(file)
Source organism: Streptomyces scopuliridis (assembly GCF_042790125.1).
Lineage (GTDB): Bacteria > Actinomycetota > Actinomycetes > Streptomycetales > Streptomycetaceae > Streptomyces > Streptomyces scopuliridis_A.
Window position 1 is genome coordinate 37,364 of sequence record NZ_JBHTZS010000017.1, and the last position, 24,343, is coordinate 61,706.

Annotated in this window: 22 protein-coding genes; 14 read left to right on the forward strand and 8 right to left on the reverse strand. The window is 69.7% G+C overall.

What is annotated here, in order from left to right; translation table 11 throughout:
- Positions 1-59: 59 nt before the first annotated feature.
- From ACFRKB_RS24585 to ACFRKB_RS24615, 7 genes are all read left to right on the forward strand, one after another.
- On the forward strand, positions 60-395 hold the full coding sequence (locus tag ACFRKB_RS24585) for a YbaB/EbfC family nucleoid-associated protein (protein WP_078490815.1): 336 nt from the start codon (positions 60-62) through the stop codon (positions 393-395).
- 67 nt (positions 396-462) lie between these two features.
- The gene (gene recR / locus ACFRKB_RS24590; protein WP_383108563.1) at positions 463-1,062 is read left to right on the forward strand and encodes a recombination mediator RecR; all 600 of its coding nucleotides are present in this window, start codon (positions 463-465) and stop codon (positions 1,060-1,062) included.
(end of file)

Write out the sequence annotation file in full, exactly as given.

Source organism: Streptomyces scopuliridis (assembly GCF_042790125.1).
Lineage (GTDB): Bacteria > Actinomycetota > Actinomycetes > Streptomycetales > Streptomycetaceae > Streptomyces > Streptomyces scopuliridis_A.
Window position 1 is genome coordinate 37,364 of sequence record NZ_JBHTZS010000017.1, and the last position, 24,343, is coordinate 61,706.

Annotated in this window: 22 protein-coding genes; 14 read left to right on the forward strand and 8 right to left on the reverse strand. The window is 69.7% G+C overall.

What is annotated here, in order from left to right; translation table 11 throughout:
- Positions 1-59: 59 nt before the first annotated feature.
- From ACFRKB_RS24585 to ACFRKB_RS24615, 7 genes are all read left to right on the forward strand, one after another.
- On the forward strand, positions 60-395 hold the full coding sequence (locus tag ACFRKB_RS24585) for a YbaB/EbfC family nucleoid-associated protein (protein WP_078490815.1): 336 nt from the start codon (positions 60-62) through the stop codon (positions 393-395).
- 67 nt (positions 396-462) lie between these two features.
- The gene (gene recR / locus ACFRKB_RS24590; protein WP_383108563.1) at positions 463-1,062 is read left to right on the forward strand and encodes a recombination mediator RecR; all 600 of its coding nucleotides are present in this window, start codon (positions 463-465) and stop codon (positions 1,060-1,062) included.